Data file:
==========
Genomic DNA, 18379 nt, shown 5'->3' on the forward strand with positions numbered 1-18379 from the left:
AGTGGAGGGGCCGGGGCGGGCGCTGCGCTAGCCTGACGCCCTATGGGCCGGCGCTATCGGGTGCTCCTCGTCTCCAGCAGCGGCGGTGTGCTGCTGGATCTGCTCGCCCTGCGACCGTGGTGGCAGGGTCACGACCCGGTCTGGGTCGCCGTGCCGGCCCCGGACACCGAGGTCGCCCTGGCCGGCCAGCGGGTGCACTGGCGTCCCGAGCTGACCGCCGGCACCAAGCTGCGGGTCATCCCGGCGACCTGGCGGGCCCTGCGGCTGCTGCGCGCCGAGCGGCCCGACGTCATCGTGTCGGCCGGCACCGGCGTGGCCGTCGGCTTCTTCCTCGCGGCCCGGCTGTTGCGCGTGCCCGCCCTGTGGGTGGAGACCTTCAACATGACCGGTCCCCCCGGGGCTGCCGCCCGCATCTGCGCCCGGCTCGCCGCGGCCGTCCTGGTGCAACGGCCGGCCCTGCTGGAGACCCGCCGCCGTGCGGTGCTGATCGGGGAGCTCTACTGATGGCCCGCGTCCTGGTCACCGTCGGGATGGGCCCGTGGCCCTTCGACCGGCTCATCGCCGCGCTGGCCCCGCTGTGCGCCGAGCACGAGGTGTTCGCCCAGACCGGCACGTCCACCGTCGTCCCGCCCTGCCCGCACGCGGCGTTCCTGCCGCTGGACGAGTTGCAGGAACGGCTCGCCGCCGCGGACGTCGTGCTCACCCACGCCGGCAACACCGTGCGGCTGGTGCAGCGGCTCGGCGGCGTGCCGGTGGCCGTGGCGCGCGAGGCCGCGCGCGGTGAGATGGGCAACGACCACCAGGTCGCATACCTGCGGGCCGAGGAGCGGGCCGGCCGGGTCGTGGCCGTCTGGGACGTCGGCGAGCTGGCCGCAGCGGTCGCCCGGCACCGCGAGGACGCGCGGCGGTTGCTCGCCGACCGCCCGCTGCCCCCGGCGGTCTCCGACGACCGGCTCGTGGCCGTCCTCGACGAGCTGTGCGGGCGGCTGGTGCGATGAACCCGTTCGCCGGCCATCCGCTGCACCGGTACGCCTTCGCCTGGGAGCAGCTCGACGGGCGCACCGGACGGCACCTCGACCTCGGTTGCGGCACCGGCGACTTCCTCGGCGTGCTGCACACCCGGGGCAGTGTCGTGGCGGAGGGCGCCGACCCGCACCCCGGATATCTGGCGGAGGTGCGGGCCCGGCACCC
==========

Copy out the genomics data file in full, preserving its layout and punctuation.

Genomic DNA, 18379 nt, shown 5'->3' on the forward strand with positions numbered 1-18379 from the left:
AGTGGAGGGGCCGGGGCGGGCGCTGCGCTAGCCTGACGCCCTATGGGCCGGCGCTATCGGGTGCTCCTCGTCTCCAGCAGCGGCGGTGTGCTGCTGGATCTGCTCGCCCTGCGACCGTGGTGGCAGGGTCACGACCCGGTCTGGGTCGCCGTGCCGGCCCCGGACACCGAGGTCGCCCTGGCCGGCCAGCGGGTGCACTGGCGTCCCGAGCTGACCGCCGGCACCAAGCTGCGGGTCATCCCGGCGACCTGGCGGGCCCTGCGGCTGCTGCGCGCCGAGCGGCCCGACGTCATCGTGTCGGCCGGCACCGGCGTGGCCGTCGGCTTCTTCCTCGCGGCCCGGCTGTTGCGCGTGCCCGCCCTGTGGGTGGAGACCTTCAACATGACCGGTCCCCCCGGGGCTGCCGCCCGCATCTGCGCCCGGCTCGCCGCGGCCGTCCTGGTGCAACGGCCGGCCCTGCTGGAGACCCGCCGCCGTGCGGTGCTGATCGGGGAGCTCTACTGATGGCCCGCGTCCTGGTCACCGTCGGGATGGGCCCGTGGCCCTTCGACCGGCTCATCGCCGCGCTGGCCCCGCTGTGCGCCGAGCACGAGGTGTTCGCCCAGACCGGCACGTCCACCGTCGTCCCGCCCTGCCCGCACGCGGCGTTCCTGCCGCTGGACGAGTTGCAGGAACGGCTCGCCGCCGCGGACGTCGTGCTCACCCACGCCGGCAACACCGTGCGGCTGGTGCAGCGGCTCGGCGGCGTGCCGGTGGCCGTGGCGCGCGAGGCCGCGCGCGGTGAGATGGGCAACGACCACCAGGTCGCATACCTGCGGGCCGAGGAGCGGGCCGGCCGGGTCGTGGCCGTCTGGGACGTCGGCGAGCTGGCCGCAGCGGTCGCCCGGCACCGCGAGGACGCGCGGCGGTTGCTCGCCGACCGCCCGCTGCCCCCGGCGGTCTCCGACGACCGGCTCGTGGCCGTCCTCGACGAGCTGTGCGGGCGGCTGGTGCGATGAACCCGTTCGCCGGCCATCCGCTGCACCGGTACGCCTTCGCCTGGGAGCAGCTCGACGGGCGCACCGGACGGCACCTCGACCTCGGTTGCGGCACCGGCGACTTCCTCGGCGTGCTGCACACCCGGGGCAGTGTCGTGGCGGAGGGCGCCGACCCGCACCCCGGATATCTGGCGGAGGTGCGGGCCCGGCACCC